In 1997 the NPTS brought most of the survivors of these species into a captive breeding programme on Silhouette Island. The NPTS headquarters are on this island which is run as a reserve in conjunction with the NPTS. This conservation project aims to save these species from extinction. Our eventual aim is to increase the numbers of both species to secure levels and reintroduce them to reserves. Silhouette is the third largest and most natural of the granitic islands and may yet be a reptilian paradise regained.


The recent advances in the conservation of the Chelonia of Seychelles owes much to the supporters of The Nature Protection Trust of Seychelles and we are particularly grateful to the BCG and its members for their interest and support of both the giant tortoise and terrapin projects.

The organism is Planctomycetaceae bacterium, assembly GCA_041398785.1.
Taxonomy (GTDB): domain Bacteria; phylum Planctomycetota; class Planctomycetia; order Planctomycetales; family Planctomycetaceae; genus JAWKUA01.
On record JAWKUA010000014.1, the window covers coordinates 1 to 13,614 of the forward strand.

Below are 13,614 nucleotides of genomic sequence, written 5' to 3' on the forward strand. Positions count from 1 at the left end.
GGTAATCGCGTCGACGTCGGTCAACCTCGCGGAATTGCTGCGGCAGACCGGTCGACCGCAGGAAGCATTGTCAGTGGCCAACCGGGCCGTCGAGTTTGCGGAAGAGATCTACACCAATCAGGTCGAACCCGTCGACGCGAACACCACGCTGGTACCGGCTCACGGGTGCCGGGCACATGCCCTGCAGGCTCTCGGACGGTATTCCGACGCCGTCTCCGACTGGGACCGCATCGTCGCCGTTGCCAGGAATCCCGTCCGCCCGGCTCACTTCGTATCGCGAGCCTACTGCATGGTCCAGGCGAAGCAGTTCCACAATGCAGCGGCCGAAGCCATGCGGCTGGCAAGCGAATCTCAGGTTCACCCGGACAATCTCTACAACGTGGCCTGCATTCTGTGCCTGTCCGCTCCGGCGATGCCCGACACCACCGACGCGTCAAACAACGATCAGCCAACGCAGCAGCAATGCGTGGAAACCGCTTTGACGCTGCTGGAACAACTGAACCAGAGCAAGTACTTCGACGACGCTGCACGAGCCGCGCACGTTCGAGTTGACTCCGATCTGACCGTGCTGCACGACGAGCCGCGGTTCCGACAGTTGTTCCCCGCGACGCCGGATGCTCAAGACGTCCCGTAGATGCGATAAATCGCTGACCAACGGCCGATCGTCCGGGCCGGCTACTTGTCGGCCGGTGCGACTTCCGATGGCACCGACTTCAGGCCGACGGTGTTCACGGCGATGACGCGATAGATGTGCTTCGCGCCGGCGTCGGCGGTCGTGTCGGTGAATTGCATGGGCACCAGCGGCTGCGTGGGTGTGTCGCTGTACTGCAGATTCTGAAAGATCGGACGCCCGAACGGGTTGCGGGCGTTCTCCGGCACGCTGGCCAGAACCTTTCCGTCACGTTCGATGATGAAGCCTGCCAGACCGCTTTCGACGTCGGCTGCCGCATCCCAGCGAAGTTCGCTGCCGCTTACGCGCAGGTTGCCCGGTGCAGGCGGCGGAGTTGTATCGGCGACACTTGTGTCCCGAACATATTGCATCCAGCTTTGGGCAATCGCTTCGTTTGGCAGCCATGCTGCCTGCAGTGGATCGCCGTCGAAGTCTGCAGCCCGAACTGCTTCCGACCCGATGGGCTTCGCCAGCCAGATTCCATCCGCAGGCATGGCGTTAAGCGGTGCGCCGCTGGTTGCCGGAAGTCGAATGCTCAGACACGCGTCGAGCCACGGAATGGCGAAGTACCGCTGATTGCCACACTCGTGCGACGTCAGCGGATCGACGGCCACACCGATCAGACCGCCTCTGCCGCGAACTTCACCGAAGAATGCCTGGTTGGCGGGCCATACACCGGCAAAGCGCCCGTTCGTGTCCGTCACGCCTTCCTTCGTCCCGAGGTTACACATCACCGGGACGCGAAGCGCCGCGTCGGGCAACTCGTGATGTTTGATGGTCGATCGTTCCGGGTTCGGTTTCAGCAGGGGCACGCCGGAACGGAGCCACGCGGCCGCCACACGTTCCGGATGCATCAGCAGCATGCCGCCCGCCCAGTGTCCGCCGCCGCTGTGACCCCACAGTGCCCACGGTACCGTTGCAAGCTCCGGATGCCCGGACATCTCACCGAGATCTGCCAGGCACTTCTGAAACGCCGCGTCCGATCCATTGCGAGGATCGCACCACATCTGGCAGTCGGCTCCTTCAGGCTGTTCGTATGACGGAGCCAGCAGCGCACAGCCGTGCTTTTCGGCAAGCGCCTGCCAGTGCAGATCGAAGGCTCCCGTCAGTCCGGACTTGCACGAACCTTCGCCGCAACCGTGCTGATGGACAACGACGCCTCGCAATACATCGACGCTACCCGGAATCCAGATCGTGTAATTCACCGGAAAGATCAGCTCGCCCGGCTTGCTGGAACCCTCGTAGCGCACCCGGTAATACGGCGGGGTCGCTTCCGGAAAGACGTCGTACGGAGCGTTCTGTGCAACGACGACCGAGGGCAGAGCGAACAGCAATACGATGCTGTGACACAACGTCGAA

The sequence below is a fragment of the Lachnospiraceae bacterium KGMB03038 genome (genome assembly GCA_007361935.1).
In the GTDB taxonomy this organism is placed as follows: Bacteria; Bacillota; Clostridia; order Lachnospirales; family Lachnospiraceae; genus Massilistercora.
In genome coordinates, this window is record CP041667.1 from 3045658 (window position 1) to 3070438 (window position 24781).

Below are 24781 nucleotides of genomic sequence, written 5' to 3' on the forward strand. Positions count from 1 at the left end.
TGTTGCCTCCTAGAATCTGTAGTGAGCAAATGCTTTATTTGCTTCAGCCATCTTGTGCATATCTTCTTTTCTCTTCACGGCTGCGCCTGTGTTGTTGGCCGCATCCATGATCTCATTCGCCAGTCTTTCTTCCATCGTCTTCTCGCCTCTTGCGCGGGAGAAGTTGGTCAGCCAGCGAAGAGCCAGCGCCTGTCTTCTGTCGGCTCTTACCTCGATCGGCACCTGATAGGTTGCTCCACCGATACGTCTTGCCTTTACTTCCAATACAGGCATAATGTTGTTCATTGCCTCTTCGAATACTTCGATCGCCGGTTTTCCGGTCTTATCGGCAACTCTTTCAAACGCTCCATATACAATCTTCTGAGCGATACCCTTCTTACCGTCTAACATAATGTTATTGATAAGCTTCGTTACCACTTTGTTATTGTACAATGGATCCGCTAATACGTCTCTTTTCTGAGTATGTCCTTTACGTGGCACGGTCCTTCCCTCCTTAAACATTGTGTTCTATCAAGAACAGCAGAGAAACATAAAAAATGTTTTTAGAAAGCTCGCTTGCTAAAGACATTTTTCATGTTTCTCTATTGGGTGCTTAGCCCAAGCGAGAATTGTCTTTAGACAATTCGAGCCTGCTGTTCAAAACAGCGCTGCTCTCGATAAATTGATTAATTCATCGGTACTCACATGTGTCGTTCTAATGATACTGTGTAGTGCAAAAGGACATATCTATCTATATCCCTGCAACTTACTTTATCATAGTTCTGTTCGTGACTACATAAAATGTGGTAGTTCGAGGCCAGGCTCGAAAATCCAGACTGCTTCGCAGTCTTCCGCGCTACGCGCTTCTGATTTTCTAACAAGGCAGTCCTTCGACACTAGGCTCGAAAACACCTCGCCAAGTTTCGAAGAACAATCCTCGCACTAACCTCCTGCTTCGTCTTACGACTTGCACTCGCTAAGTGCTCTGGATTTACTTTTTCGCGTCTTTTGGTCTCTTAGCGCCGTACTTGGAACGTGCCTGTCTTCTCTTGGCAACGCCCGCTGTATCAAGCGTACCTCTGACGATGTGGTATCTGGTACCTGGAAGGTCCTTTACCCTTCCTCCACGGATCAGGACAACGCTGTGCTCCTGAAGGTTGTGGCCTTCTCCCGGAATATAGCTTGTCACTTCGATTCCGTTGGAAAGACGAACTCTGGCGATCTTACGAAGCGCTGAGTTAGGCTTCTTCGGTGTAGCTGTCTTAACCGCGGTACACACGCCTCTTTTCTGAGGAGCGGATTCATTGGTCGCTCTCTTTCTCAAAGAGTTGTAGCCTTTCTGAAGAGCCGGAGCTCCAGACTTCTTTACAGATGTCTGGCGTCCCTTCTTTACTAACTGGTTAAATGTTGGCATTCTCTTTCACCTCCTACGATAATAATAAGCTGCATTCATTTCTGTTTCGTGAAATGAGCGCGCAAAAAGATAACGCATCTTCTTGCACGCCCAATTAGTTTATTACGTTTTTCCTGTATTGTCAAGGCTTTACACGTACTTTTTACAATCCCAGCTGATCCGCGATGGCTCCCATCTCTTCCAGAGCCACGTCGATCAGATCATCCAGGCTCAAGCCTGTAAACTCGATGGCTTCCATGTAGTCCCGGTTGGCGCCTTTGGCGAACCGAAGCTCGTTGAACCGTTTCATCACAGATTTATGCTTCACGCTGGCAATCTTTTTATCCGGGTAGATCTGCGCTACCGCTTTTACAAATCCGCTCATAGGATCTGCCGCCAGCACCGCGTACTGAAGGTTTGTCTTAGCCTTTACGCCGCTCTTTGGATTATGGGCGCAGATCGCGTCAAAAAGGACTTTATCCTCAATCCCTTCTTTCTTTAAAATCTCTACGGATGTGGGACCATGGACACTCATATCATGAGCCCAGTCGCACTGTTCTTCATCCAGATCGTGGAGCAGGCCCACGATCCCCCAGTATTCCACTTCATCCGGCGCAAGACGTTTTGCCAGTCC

Bour, R. 1984. Les tortues terrestres geantes des iles de l'ocean Indien Occidental. Studia Geologica Salamanticensia 1; 17-76

Coe MJ & Swingland IR. 1984. Giant tortoises of the Seychelles. In Stoddart, DR. (Ed) Biogeography and ecology of the Seychelles Islands. Dr. W. Junk, The Hague. p.309-330

Fauvel, AA 1909. Unpublished documents of the history of the Seychelles Islands anterior to 1810. Government Printer, Mahe. 417pp.

Foster, W. (Ed.) . 1905. Thejournal of John Jourdain 1608-1617, describing his experiences in Arabia, India and the Malay Archipelago. Hakluyt Society, London. 394pp.

Gerlach, J. (Ed.). 1997. The Seychelles Red Data Book- 1997. NPTS, Seychelles.

Gerlach, J. & Canning, K.L. 1994. On the crocodiles of the western Indian Ocean. Phelsuma 2; 54-58

Gerlach, J. & Canning, K.L. 1997 (in press). A revision of the Dipsochelys giant tortoises. Chelonian Conseruation & Biology.

Stoddart, DR. & Peake, JF. 1979. Historical records of Indian Ocean giant Tortoise populations. Philosophical Transactions of the Royal Society, London B 286; 147-158

Testudo Volume Four Number Four 1997